6 Comments

  1. A few Manchester school board members asked questions about PACE during their very controversial meeting with the Commissioner. There was no motion or vote to implement PACE in Manchester, so I don’t know where you get your information.

    • Bill Duncan says:

      Mayor Gatsas has been asking publicly for over two months about why Manchester was not been given an opportunity to participate in PACE (Manchester did have that opportunity and still does, as Mr. Raffio pointed out). Of course they want to participate. The only reason they didn’t, according to their administration, was they didn’t have the capacity to do that and write their new standards at the same time.

  2. “Finally, this waiver is also granted based on NHDOE’s intent to move to a single Statewide system in which all LEAs are administering the same assessment system to all students in each grade, within a timeframe identified by NHDOE and approved by ED. If the transitional pilot proves impracticable to continue or expand (or ED determines it must withdraw approval of the waiver), NHDOE will require the pilot LEAs to administer the Statewide assessments to all students.” https://www2.ed.gov/policy/eseaflex/secretary-letters/nh2ltr.html

    The department’s “intent” is to move to a single Statewide system, presumably using the PACE pilot program, if that fails then districts will fall back on Smarter Balanced.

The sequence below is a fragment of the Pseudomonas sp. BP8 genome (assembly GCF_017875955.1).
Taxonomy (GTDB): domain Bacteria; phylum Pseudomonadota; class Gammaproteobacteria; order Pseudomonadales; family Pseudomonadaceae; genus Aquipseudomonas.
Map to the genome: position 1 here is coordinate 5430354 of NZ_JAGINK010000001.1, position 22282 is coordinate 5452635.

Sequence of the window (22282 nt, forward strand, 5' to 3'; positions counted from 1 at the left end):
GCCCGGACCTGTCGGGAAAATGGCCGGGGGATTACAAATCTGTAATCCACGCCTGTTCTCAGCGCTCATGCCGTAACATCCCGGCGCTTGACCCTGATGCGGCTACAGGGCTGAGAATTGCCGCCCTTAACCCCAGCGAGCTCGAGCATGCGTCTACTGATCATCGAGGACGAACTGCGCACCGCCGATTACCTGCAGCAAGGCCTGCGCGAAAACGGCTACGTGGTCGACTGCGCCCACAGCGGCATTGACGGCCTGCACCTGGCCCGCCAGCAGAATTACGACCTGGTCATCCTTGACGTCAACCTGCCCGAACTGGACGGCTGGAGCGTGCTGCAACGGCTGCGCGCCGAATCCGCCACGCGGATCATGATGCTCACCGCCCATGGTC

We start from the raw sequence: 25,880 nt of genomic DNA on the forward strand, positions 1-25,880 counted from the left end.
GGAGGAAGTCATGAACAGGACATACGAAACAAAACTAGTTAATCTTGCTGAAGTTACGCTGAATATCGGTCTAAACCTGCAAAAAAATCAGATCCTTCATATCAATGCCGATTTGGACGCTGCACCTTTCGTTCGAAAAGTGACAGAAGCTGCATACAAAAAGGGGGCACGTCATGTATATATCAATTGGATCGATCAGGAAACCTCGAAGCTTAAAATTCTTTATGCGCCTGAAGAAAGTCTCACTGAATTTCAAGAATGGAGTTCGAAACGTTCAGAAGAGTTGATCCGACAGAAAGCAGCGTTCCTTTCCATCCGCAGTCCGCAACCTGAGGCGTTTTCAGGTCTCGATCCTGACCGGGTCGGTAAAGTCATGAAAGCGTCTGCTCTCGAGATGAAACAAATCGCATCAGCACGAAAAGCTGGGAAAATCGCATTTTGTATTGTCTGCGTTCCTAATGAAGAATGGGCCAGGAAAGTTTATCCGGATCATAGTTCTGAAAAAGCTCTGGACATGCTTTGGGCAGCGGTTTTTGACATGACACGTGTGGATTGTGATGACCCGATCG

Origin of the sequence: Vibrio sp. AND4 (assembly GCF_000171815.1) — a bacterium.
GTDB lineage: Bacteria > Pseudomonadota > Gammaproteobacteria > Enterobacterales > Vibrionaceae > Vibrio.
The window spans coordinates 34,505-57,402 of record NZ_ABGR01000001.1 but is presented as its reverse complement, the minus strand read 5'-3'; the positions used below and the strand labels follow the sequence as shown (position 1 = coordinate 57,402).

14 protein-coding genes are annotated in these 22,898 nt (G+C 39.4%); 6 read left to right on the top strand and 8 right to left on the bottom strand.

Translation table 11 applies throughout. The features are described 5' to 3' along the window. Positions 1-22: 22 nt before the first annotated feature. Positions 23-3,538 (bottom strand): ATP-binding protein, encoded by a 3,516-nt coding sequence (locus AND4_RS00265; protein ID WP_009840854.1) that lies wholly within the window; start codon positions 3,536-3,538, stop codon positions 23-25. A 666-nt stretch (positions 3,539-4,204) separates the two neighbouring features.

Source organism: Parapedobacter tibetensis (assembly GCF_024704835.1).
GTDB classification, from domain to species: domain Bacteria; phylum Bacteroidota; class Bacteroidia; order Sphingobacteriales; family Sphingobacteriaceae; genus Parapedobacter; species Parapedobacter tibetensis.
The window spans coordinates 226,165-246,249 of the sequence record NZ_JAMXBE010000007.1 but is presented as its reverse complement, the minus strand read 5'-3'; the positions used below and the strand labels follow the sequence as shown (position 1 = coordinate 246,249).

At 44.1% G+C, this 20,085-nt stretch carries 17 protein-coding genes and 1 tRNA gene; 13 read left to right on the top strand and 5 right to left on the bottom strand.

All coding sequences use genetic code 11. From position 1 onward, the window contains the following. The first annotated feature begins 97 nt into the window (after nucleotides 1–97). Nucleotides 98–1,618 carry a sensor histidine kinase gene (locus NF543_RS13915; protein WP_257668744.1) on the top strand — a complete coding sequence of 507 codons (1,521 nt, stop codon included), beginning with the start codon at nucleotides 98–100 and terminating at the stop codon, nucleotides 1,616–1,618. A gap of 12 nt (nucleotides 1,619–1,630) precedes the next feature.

• Bill Duncan says:

      Yes, I do know that that paragraph is the thin reed on which you hang your assertion that all districts will be forced into PACE. It will be a big benefit for New Hampshire children if lots of districts have the capacity to move to PACE but it is real work and some may never get there.

      The references to a “single Statewide system” and “the same assessment system” rather than to “the same assessment” are in there to specifically acknowledge the fact that, indefinitely into the future, the State’s assessment system will consist of a combination of districts using PACE and others not using it. The department has committed to nothing more than that.

      Page 50 of the department’s PACE application to USED even talks about how hard that will be and that there is no assurance of success in bringing the project to scale: